There is a big opportunity for CSR teams to broaden the non-financial conversation into other parts of the business, placing the issues they care about on the corporate agenda and adding value to the business’ direction.
As the field of sustainability becomes increasingly connected with risk management, communicating with risk and compliance is becoming a larger part of the agenda. Even if this is already the case in your company, the assessment is a useful tool to continue the conversation.
To get the most out of this approach, frame your materiality analysis in a way that you can gain buy-in from the people that can increase the impact of the assessment. Speak their language, rather than falling back on sustainability jargon.
Tip 6: Choose visualizations carefully
How you choose to present the results of your materiality analysis can have a big effect on its results and its wider impact on the company’s strategy.
For many, the materiality matrix that results from the analysis will be the key mechanism that links material issues with corporate strategy. It’s the tool to convey the competitive, regulatory or reputational risks for the business.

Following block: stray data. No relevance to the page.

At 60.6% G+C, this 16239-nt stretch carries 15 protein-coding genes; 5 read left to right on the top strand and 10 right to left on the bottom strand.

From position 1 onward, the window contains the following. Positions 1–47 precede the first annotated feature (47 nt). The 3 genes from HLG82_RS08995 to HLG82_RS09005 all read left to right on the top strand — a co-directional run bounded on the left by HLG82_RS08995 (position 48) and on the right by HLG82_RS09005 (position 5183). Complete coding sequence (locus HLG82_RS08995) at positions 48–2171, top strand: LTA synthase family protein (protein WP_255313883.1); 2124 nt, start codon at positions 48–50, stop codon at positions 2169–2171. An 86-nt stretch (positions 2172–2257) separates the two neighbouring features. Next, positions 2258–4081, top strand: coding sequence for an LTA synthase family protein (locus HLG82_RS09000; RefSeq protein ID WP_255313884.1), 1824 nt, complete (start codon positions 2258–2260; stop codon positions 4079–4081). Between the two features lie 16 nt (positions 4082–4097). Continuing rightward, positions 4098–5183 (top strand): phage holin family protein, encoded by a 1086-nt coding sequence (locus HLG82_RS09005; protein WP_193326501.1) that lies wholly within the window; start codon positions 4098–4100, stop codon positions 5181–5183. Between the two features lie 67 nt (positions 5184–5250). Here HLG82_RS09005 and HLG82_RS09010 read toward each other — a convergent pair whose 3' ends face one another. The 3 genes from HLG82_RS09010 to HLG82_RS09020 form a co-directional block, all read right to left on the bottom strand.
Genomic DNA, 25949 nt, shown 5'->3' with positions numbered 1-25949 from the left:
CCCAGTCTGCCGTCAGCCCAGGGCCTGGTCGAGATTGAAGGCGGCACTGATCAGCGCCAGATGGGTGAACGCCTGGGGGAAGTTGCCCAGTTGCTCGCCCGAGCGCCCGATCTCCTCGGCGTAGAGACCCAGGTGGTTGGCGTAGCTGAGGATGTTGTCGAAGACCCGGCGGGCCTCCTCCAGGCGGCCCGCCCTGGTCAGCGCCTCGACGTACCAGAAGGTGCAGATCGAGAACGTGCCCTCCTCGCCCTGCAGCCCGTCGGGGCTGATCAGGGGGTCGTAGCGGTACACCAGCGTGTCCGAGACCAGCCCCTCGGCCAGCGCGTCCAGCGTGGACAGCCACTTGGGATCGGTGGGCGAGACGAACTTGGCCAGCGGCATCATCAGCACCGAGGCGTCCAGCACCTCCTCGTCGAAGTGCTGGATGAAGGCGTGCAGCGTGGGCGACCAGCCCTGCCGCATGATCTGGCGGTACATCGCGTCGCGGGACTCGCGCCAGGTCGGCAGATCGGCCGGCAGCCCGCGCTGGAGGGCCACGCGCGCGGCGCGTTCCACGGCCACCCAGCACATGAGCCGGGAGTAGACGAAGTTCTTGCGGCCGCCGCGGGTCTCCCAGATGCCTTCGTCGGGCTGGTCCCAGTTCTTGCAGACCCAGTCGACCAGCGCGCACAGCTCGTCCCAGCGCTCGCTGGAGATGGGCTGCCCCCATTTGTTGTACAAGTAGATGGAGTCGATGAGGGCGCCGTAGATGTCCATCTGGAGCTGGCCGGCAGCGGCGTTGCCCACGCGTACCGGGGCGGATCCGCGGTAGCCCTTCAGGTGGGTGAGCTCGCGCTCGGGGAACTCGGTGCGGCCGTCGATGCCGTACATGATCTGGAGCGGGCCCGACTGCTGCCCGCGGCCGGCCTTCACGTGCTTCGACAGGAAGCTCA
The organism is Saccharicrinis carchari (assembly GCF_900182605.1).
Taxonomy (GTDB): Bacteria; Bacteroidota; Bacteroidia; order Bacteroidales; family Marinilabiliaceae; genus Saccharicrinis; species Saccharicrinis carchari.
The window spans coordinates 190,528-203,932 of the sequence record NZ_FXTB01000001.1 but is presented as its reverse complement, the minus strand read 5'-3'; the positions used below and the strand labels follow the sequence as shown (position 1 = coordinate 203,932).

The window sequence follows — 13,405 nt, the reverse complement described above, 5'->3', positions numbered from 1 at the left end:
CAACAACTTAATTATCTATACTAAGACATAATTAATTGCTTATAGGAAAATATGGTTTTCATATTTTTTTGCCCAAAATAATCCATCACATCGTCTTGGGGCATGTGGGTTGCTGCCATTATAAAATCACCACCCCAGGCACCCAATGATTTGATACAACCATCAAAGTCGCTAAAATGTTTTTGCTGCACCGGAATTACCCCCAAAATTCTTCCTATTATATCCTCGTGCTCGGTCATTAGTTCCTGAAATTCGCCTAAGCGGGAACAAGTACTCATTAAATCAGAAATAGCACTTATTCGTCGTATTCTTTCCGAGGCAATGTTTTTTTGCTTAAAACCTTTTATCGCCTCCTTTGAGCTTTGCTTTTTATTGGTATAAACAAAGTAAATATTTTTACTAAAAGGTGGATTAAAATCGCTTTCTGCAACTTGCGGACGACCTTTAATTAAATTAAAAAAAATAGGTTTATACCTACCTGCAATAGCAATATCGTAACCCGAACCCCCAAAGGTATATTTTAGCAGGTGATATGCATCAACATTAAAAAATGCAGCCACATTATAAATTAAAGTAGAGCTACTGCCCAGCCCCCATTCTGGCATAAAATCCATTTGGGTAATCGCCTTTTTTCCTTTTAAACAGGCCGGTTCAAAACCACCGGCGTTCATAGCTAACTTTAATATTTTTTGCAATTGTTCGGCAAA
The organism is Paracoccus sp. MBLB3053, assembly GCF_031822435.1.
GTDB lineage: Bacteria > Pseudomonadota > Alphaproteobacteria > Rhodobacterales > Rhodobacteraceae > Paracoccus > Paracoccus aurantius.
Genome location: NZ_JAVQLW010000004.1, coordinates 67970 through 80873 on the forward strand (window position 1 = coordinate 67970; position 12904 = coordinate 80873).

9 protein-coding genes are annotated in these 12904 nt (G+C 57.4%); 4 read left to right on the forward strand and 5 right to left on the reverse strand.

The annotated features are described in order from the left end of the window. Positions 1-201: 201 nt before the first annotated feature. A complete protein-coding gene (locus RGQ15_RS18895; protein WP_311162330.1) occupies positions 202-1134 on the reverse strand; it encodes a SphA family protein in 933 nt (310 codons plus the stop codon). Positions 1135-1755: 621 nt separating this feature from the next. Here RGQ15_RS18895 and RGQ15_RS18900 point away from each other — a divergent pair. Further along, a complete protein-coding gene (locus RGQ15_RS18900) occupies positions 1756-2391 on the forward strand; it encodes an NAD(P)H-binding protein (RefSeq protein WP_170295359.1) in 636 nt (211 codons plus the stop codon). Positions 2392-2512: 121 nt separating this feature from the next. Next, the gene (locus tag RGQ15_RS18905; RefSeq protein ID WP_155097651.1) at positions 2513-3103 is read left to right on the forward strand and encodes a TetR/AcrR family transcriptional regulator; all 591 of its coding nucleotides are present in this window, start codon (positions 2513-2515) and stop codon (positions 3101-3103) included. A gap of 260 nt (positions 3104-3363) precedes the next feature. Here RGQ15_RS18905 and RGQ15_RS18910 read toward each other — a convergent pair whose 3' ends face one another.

Data visualization is a powerful communication tool – get it right, and your materiality analysis could help strengthen the company’s overall business strategy.
Tip 7: Ongoing monitoring
And breathe. The completion of a materiality assessment is always a good time to pause. You deserve it.
The hard, analytical work might be over, but the material issues you identified, and the context in which the business operates, will continue to change. Their pace of evolution means the materiality analysis is no longer as valuable as it could be if it remains an annual exercise. How will you keep on top of changes in the months to come, before your next full analysis?
Make time to keep on top of the changes that affect your material issues after your matrix is complete, and record the information.
From Reporting to Strategy: Best Practices in Corporate Materiality